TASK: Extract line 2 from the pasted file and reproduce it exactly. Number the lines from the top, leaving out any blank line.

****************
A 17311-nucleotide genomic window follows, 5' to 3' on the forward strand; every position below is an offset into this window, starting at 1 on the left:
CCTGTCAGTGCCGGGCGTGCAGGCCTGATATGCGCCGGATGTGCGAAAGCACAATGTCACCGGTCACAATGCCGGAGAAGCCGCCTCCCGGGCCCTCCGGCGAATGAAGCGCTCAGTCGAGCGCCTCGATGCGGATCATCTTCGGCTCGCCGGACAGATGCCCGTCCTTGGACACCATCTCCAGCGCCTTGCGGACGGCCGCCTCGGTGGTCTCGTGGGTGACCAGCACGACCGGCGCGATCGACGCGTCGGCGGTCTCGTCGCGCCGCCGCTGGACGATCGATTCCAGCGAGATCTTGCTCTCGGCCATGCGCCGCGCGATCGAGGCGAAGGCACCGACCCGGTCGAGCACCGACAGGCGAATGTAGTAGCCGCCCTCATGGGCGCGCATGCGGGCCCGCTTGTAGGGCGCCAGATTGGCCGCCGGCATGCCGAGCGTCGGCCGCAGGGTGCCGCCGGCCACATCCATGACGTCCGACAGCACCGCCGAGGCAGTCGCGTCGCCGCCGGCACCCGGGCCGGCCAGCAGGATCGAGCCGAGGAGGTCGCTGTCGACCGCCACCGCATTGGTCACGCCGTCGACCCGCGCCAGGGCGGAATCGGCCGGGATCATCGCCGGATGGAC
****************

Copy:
CCTGTCAGTGCCGGGCGTGCAGGCCTGATATGCGCCGGATGTGCGAAAGCACAATGTCACCGGTCACAATGCCGGAGAAGCCGCCTCCCGGGCCCTCCGGCGAATGAAGCGCTCAGTCGAGCGCCTCGATGCGGATCATCTTCGGCTCGCCGGACAGATGCCCGTCCTTGGACACCATCTCCAGCGCCTTGCGGACGGCCGCCTCGGTGGTCTCGTGGGTGACCAGCACGACCGGCGCGATCGACGCGTCGGCGGTCTCGTCGCGCCGCCGCTGGACGATCGATTCCAGCGAGATCTTGCTCTCGGCCATGCGCCGCGCGATCGAGGCGAAGGCACCGACCCGGTCGAGCACCGACAGGCGAATGTAGTAGCCGCCCTCATGGGCGCGCATGCGGGCCCGCTTGTAGGGCGCCAGATTGGCCGCCGGCATGCCGAGCGTCGGCCGCAGGGTGCCGCCGGCCACATCCATGACGTCCGACAGCACCGCCGAGGCAGTCGCGTCGCCGCCGGCACCCGGGCCGGCCAGCAGGATCGAGCCGAGGAGGTCGCTGTCGACCGCCACCGCATTGGTCACGCCGTCGACCCGCGCCAGGGCGGAATCGGCCGGGATCATCGCCGGATGGAC